September 2013

What are Varicose Veins?


Your veins are designed as one-way tubes that carry blood back to the heart after it has been pumped away from your heart by your arteries. To do this, veins have to work against gravity. One-way valves in the veins assist with this transportation of blood. If these valves are not able to close fully, blood fills the veins and causes them to dilate (stretch), creating symptoms such as itching, burning and aching. Abnormal veins may be superficial and visible under the skin or they may hide deeper in the tissue (usually detected with ultrasound). As many as 40 million Americans are affected by abnormal veins.


Symptoms include leg swelling, itching, burning, and aching pain. More serious complications include increased bleeding with trauma, skin discolorations, and skin ulcers that develop spontaneously and are difficult to heal.

The major causes of varicose veins include heredity, gender (varicosities can affect both men and women, but are more common in women), and pregnancy. Varicose veins can also be caused by standing occupations, age, obesity, and leg injury. Over time, varicose veins may grow in size and number.

Several treatment options are available today. Treatment often begins with exercise, leg elevation, weight loss and prescription compression hosiery worn on a daily basis. However, leg elevation and compression hosiery will not cure varicose veins and their symptoms.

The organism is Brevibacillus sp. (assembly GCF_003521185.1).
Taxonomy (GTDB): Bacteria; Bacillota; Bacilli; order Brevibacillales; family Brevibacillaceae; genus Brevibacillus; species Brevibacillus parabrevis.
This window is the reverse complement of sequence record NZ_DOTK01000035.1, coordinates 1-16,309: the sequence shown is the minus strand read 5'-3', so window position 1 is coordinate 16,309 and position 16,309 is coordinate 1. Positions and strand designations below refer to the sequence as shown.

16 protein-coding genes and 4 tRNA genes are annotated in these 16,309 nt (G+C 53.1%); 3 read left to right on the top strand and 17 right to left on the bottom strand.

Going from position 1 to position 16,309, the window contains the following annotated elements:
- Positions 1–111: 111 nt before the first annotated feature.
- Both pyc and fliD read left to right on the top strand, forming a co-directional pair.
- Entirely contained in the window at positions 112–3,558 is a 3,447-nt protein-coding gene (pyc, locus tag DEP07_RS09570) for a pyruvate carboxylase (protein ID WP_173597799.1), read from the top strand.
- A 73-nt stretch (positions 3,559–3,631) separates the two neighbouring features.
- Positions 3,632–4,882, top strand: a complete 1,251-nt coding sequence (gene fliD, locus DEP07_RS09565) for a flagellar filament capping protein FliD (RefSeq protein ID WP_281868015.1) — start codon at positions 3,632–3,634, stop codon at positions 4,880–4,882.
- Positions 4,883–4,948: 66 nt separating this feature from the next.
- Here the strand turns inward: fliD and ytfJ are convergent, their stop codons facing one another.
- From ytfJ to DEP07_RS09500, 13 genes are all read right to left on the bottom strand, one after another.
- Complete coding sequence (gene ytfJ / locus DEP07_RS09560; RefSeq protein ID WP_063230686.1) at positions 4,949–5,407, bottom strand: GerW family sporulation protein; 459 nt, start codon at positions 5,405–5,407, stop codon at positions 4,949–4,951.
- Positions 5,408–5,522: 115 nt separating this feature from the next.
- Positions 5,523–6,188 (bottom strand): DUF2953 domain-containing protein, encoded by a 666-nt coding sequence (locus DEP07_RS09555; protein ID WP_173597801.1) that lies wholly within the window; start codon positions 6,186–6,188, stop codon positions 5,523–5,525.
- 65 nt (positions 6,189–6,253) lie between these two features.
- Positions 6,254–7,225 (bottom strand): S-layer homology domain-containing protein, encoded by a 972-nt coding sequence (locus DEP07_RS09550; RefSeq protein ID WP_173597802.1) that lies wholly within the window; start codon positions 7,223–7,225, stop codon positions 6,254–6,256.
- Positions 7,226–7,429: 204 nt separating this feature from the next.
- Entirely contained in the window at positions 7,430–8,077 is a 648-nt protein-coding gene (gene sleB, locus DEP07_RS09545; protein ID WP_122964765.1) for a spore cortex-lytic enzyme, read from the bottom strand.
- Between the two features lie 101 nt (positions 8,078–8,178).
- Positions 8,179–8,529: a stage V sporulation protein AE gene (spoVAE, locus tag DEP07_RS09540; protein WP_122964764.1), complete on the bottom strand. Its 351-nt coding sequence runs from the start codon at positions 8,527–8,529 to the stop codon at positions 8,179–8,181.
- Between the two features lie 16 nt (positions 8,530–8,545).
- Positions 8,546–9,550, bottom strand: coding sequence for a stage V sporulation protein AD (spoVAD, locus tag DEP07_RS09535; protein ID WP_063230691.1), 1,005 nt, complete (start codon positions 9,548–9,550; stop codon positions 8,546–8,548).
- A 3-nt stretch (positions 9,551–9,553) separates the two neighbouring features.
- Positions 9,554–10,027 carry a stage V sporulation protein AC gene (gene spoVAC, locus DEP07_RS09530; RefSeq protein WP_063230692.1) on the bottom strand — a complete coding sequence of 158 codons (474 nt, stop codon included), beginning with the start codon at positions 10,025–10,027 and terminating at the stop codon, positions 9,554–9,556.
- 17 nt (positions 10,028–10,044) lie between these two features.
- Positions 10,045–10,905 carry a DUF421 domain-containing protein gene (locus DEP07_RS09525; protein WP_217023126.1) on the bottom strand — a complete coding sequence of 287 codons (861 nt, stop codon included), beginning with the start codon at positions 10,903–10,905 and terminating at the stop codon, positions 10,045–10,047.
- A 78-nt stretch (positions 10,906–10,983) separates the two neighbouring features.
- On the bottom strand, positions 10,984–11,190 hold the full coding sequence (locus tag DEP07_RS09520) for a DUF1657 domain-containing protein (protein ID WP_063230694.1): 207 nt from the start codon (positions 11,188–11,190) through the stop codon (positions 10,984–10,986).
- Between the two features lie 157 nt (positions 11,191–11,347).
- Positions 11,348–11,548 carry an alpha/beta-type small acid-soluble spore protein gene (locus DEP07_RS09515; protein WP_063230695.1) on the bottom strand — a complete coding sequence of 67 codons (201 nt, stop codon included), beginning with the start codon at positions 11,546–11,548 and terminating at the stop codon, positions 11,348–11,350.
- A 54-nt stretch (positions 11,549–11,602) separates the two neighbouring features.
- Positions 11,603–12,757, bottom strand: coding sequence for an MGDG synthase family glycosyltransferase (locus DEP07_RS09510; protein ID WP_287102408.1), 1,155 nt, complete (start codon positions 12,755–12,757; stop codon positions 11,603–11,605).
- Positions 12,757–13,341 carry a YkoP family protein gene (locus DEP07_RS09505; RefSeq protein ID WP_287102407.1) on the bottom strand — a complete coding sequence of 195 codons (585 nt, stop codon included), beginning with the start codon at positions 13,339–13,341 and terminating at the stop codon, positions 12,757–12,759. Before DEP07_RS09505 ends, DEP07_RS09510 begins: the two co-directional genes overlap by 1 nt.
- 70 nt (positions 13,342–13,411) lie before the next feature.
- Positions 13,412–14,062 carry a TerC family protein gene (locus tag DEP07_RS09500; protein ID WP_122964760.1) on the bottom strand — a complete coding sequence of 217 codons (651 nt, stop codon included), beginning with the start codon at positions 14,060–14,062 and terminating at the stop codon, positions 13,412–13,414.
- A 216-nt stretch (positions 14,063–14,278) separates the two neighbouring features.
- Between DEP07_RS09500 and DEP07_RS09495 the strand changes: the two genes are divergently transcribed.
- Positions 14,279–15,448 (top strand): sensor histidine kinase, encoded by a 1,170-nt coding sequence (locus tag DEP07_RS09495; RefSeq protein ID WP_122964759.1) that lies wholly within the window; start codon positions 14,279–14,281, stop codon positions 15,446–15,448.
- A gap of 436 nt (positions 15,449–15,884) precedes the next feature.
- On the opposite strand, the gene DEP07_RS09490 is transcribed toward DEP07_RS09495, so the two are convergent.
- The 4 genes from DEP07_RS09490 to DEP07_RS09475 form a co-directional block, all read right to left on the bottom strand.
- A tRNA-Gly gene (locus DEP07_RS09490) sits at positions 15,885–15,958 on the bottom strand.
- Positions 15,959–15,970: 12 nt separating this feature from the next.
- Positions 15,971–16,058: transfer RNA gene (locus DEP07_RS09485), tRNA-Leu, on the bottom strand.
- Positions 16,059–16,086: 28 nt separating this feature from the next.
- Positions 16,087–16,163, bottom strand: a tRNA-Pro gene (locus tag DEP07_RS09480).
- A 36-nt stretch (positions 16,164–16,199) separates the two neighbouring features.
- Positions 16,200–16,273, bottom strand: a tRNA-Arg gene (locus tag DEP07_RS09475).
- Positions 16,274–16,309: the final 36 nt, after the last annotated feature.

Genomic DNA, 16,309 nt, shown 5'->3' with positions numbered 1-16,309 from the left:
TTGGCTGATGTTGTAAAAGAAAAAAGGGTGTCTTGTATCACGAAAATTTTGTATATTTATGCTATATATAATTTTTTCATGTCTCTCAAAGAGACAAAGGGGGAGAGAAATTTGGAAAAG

Patients with varicose veins will often undergo a non-invasive ultrasound to determine if the valves are working properly within the main veins of the legs. If a malfunction is detected after ultrasound, then a vein closure procedure may be considered to cure the problem. The closure procedure is an office-based treatment in which a catheter (equipped with a laser) is placed in the main malfunctioning vein. Under ultrasound guidance, the vein is then numbed with local anesthesia. The catheter is guided by ultrasound again to cover the length of the malfunctioning vein until it reaches the point where it joins a deeper vein. The heat produced by the laser in the catheter then “closes” the vein. This procedure redirects blood to healthy veins. As varicose veins are often branches of the malfunctioning vein, they will no longer be able to receive blood and dilate. Not only do patients see an improved look to their legs, but they also realize
relief from their aching, itching and burning symptoms. After the procedure, the leg is wrapped and patients are able to return home the same day. If the patient is a candidate, most insurance companies cover this procedure.

Any varicose veins that remain can be treated with a procedure called phlebectomy. This removes veins by making micro-incisions over visible varicosities. Although this procedure does require a few small incisions, cosmetic and symptomatic results are excellent. This procedure is also performed in the office under local anesthesia, and patients return home directly after the procedure.

Sclerotherapy is a commonly used treatment for small visible veins, often called “spider veins.” A liquid or foam solution is injected directly into the veins with a tiny needle and the vein walls stick together. As the vein can no longer accept blood, it is reabsorbed by the body and eventually disappears. This process may require multiple treatments for the best cosmetic result. As with any injection, some patients may have an allergic reaction to the solution.

For more information or to schedule an appointment, call Dr. Michelle DesChamplain at Savannah Vascular and Cardiac Institute (912) 352-8346. Appointments are also available at our new office located at Legacy Medical Center in Okatie, South Carolina.

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